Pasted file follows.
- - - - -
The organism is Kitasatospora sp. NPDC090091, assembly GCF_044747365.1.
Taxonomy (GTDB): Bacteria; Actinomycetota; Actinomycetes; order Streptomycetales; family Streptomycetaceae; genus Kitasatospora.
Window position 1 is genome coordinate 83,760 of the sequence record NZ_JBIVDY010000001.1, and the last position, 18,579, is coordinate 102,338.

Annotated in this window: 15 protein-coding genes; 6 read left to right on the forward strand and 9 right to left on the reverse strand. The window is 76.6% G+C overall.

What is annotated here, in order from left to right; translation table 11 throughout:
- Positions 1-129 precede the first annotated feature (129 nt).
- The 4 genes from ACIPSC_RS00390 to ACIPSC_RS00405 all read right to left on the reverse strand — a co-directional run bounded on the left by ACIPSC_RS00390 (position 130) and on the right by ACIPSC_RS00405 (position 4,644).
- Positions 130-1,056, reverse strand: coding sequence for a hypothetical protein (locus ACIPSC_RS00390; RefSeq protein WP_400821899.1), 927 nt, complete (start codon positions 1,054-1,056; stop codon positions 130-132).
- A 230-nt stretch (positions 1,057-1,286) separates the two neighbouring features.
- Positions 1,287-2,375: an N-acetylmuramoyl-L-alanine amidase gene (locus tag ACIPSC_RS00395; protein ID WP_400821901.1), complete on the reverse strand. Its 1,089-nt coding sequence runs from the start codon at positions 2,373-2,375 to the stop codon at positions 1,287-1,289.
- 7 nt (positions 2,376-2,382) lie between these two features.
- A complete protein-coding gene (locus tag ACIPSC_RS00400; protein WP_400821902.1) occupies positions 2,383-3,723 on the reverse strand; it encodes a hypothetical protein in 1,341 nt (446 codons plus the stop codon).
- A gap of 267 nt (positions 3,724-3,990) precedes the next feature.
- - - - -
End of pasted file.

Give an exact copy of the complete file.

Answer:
The organism is Kitasatospora sp. NPDC090091, assembly GCF_044747365.1.
Taxonomy (GTDB): Bacteria; Actinomycetota; Actinomycetes; order Streptomycetales; family Streptomycetaceae; genus Kitasatospora.
Window position 1 is genome coordinate 83,760 of the sequence record NZ_JBIVDY010000001.1, and the last position, 18,579, is coordinate 102,338.

Annotated in this window: 15 protein-coding genes; 6 read left to right on the forward strand and 9 right to left on the reverse strand. The window is 76.6% G+C overall.

What is annotated here, in order from left to right; translation table 11 throughout:
- Positions 1-129 precede the first annotated feature (129 nt).
- The 4 genes from ACIPSC_RS00390 to ACIPSC_RS00405 all read right to left on the reverse strand — a co-directional run bounded on the left by ACIPSC_RS00390 (position 130) and on the right by ACIPSC_RS00405 (position 4,644).
- Positions 130-1,056, reverse strand: coding sequence for a hypothetical protein (locus ACIPSC_RS00390; RefSeq protein WP_400821899.1), 927 nt, complete (start codon positions 1,054-1,056; stop codon positions 130-132).
- A 230-nt stretch (positions 1,057-1,286) separates the two neighbouring features.
- Positions 1,287-2,375: an N-acetylmuramoyl-L-alanine amidase gene (locus tag ACIPSC_RS00395; protein ID WP_400821901.1), complete on the reverse strand. Its 1,089-nt coding sequence runs from the start codon at positions 2,373-2,375 to the stop codon at positions 1,287-1,289.
- 7 nt (positions 2,376-2,382) lie between these two features.
- A complete protein-coding gene (locus tag ACIPSC_RS00400; protein WP_400821902.1) occupies positions 2,383-3,723 on the reverse strand; it encodes a hypothetical protein in 1,341 nt (446 codons plus the stop codon).
- A gap of 267 nt (positions 3,724-3,990) precedes the next feature.